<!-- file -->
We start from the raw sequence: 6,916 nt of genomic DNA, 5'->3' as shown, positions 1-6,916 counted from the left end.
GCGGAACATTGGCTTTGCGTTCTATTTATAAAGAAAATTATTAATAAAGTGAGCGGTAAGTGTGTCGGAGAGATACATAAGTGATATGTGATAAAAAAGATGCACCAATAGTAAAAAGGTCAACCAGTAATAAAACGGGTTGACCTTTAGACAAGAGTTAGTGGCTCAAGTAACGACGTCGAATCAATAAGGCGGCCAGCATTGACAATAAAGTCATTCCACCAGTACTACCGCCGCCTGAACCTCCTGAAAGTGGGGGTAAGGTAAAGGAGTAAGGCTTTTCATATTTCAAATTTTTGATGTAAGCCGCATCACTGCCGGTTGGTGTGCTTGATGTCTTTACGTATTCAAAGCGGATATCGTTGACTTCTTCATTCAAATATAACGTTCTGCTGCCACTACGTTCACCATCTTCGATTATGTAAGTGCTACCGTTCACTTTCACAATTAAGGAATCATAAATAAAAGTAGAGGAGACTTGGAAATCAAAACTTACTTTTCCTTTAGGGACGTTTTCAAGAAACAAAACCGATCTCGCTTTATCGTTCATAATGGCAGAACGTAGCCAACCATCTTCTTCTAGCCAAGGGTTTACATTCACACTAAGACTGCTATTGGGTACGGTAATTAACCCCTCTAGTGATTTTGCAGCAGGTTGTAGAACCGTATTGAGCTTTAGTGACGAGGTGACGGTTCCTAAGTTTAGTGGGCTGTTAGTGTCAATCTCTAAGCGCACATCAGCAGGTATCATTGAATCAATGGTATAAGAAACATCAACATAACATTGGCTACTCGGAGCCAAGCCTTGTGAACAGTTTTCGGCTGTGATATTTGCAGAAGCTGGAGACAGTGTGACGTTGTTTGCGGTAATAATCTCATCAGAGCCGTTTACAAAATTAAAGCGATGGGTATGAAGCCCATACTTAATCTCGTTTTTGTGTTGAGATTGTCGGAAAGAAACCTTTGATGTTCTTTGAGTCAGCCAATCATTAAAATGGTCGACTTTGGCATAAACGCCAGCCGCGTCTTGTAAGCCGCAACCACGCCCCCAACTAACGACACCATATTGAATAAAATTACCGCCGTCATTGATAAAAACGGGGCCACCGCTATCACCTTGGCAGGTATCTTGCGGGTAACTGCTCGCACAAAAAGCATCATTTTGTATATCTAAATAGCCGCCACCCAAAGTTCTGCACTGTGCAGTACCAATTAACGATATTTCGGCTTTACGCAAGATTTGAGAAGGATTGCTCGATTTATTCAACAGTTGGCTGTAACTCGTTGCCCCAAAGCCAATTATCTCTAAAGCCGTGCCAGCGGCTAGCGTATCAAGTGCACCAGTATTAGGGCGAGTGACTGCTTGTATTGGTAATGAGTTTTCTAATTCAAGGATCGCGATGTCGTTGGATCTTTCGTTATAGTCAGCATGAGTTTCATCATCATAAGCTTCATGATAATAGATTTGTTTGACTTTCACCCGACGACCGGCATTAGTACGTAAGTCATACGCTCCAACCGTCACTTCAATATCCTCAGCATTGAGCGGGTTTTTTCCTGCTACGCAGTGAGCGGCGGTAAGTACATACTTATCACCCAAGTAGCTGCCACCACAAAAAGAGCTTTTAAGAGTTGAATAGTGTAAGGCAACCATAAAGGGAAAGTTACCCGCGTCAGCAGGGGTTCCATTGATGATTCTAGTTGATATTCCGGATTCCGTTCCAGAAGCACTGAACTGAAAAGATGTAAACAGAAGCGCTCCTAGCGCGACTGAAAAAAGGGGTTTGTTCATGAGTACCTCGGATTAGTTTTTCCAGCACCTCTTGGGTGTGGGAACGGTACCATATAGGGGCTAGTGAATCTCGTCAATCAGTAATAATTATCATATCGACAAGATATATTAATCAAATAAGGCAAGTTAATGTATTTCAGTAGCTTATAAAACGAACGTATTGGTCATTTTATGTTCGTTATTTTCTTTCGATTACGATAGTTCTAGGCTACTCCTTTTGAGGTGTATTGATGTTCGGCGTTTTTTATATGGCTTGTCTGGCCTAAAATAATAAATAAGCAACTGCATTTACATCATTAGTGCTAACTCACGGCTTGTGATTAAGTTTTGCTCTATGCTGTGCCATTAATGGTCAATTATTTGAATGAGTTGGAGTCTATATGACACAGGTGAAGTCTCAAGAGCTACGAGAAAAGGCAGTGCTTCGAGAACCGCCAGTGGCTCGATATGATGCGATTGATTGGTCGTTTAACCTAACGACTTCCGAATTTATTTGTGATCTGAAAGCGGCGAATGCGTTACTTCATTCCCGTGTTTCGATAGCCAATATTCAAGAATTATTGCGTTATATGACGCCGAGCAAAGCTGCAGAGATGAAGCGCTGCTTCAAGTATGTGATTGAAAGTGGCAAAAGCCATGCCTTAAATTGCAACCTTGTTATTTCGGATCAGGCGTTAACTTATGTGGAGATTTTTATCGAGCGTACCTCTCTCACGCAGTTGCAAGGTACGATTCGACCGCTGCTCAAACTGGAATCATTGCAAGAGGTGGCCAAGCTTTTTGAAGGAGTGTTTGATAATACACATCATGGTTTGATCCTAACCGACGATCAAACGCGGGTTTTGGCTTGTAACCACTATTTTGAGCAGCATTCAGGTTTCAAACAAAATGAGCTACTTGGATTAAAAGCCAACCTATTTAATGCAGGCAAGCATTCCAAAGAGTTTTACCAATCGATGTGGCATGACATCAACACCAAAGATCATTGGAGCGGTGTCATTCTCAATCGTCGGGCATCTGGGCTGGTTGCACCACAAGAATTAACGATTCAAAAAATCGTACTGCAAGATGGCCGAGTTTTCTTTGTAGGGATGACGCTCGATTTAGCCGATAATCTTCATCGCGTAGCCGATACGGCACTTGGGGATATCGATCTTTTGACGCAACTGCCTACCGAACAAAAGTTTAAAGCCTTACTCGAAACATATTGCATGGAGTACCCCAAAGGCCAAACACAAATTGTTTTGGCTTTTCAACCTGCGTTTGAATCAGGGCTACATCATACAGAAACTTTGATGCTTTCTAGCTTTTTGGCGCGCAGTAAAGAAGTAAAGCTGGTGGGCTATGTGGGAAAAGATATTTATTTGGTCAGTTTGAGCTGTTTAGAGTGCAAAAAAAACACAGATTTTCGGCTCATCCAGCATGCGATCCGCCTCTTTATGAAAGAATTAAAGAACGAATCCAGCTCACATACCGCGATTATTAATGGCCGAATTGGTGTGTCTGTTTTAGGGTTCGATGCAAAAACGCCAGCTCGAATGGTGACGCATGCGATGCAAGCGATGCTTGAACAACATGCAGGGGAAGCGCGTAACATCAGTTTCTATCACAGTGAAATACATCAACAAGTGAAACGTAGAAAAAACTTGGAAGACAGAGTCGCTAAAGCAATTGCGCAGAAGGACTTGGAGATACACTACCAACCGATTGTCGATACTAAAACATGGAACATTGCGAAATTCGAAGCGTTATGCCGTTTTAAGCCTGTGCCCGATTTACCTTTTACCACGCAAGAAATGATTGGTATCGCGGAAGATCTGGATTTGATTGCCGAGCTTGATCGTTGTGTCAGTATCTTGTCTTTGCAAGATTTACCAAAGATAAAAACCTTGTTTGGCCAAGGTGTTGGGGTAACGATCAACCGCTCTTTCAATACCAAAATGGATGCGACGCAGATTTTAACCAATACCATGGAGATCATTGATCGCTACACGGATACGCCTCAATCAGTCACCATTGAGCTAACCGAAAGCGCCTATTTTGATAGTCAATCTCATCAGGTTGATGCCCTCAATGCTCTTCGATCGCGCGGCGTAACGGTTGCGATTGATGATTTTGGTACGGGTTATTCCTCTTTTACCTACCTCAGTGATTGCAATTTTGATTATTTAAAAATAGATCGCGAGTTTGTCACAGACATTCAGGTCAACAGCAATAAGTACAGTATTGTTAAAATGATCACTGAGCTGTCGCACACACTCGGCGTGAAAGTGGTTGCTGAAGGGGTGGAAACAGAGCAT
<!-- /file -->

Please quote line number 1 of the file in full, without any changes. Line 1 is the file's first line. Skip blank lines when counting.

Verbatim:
We start from the raw sequence: 6,916 nt of genomic DNA, 5'->3' as shown, positions 1-6,916 counted from the left end.